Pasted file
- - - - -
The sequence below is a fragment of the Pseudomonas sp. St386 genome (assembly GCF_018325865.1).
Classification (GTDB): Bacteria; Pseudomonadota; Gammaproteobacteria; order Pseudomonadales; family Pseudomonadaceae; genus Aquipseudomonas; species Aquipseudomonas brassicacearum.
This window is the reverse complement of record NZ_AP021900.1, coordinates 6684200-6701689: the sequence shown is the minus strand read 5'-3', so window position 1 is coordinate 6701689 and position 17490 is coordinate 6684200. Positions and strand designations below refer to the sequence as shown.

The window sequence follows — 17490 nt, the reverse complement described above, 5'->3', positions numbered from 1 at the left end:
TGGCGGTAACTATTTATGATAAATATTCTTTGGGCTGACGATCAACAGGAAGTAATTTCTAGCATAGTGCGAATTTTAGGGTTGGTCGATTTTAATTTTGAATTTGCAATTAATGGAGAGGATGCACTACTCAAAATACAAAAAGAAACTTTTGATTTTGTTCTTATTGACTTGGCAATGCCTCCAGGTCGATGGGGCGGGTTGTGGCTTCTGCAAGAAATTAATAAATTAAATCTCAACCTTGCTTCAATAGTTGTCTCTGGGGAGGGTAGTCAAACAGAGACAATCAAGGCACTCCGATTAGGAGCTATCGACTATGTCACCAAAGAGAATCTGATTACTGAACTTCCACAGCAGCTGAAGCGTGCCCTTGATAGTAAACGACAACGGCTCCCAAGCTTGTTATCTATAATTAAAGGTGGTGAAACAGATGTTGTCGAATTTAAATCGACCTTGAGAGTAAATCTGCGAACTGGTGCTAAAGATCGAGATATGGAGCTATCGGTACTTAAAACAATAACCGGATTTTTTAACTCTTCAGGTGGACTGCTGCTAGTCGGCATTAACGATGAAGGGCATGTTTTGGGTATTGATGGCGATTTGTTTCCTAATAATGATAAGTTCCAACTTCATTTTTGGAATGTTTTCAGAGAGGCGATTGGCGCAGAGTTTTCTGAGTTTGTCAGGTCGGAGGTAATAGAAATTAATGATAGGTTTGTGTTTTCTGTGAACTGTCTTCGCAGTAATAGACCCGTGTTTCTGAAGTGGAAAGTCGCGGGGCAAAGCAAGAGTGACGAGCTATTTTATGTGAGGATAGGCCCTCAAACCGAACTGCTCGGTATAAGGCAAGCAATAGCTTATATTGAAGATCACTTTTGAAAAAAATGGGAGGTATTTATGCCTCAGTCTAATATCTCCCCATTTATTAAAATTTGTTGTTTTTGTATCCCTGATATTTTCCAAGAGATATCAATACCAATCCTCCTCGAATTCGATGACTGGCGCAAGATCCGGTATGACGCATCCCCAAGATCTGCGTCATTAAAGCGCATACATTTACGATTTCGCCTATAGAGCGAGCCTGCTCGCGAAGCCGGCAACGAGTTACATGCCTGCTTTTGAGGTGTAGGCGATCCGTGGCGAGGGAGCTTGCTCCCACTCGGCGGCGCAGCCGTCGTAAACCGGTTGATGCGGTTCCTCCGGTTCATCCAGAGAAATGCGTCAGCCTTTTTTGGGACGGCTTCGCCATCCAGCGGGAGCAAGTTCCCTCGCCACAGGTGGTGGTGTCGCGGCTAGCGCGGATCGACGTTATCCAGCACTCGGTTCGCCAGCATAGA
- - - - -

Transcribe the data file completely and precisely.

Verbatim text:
The sequence below is a fragment of the Pseudomonas sp. St386 genome (assembly GCF_018325865.1).
Classification (GTDB): Bacteria; Pseudomonadota; Gammaproteobacteria; order Pseudomonadales; family Pseudomonadaceae; genus Aquipseudomonas; species Aquipseudomonas brassicacearum.
This window is the reverse complement of record NZ_AP021900.1, coordinates 6684200-6701689: the sequence shown is the minus strand read 5'-3', so window position 1 is coordinate 6701689 and position 17490 is coordinate 6684200. Positions and strand designations below refer to the sequence as shown.

The window sequence follows — 17490 nt, the reverse complement described above, 5'->3', positions numbered from 1 at the left end:
TGGCGGTAACTATTTATGATAAATATTCTTTGGGCTGACGATCAACAGGAAGTAATTTCTAGCATAGTGCGAATTTTAGGGTTGGTCGATTTTAATTTTGAATTTGCAATTAATGGAGAGGATGCACTACTCAAAATACAAAAAGAAACTTTTGATTTTGTTCTTATTGACTTGGCAATGCCTCCAGGTCGATGGGGCGGGTTGTGGCTTCTGCAAGAAATTAATAAATTAAATCTCAACCTTGCTTCAATAGTTGTCTCTGGGGAGGGTAGTCAAACAGAGACAATCAAGGCACTCCGATTAGGAGCTATCGACTATGTCACCAAAGAGAATCTGATTACTGAACTTCCACAGCAGCTGAAGCGTGCCCTTGATAGTAAACGACAACGGCTCCCAAGCTTGTTATCTATAATTAAAGGTGGTGAAACAGATGTTGTCGAATTTAAATCGACCTTGAGAGTAAATCTGCGAACTGGTGCTAAAGATCGAGATATGGAGCTATCGGTACTTAAAACAATAACCGGATTTTTTAACTCTTCAGGTGGACTGCTGCTAGTCGGCATTAACGATGAAGGGCATGTTTTGGGTATTGATGGCGATTTGTTTCCTAATAATGATAAGTTCCAACTTCATTTTTGGAATGTTTTCAGAGAGGCGATTGGCGCAGAGTTTTCTGAGTTTGTCAGGTCGGAGGTAATAGAAATTAATGATAGGTTTGTGTTTTCTGTGAACTGTCTTCGCAGTAATAGACCCGTGTTTCTGAAGTGGAAAGTCGCGGGGCAAAGCAAGAGTGACGAGCTATTTTATGTGAGGATAGGCCCTCAAACCGAACTGCTCGGTATAAGGCAAGCAATAGCTTATATTGAAGATCACTTTTGAAAAAAATGGGAGGTATTTATGCCTCAGTCTAATATCTCCCCATTTATTAAAATTTGTTGTTTTTGTATCCCTGATATTTTCCAAGAGATATCAATACCAATCCTCCTCGAATTCGATGACTGGCGCAAGATCCGGTATGACGCATCCCCAAGATCTGCGTCATTAAAGCGCATACATTTACGATTTCGCCTATAGAGCGAGCCTGCTCGCGAAGCCGGCAACGAGTTACATGCCTGCTTTTGAGGTGTAGGCGATCCGTGGCGAGGGAGCTTGCTCCCACTCGGCGGCGCAGCCGTCGTAAACCGGTTGATGCGGTTCCTCCGGTTCATCCAGAGAAATGCGTCAGCCTTTTTTGGGACGGCTTCGCCATCCAGCGGGAGCAAGTTCCCTCGCCACAGGTGGTGGTGTCGCGGCTAGCGCGGATCGACGTTATCCAGCACTCGGTTCGCCAGCATAGA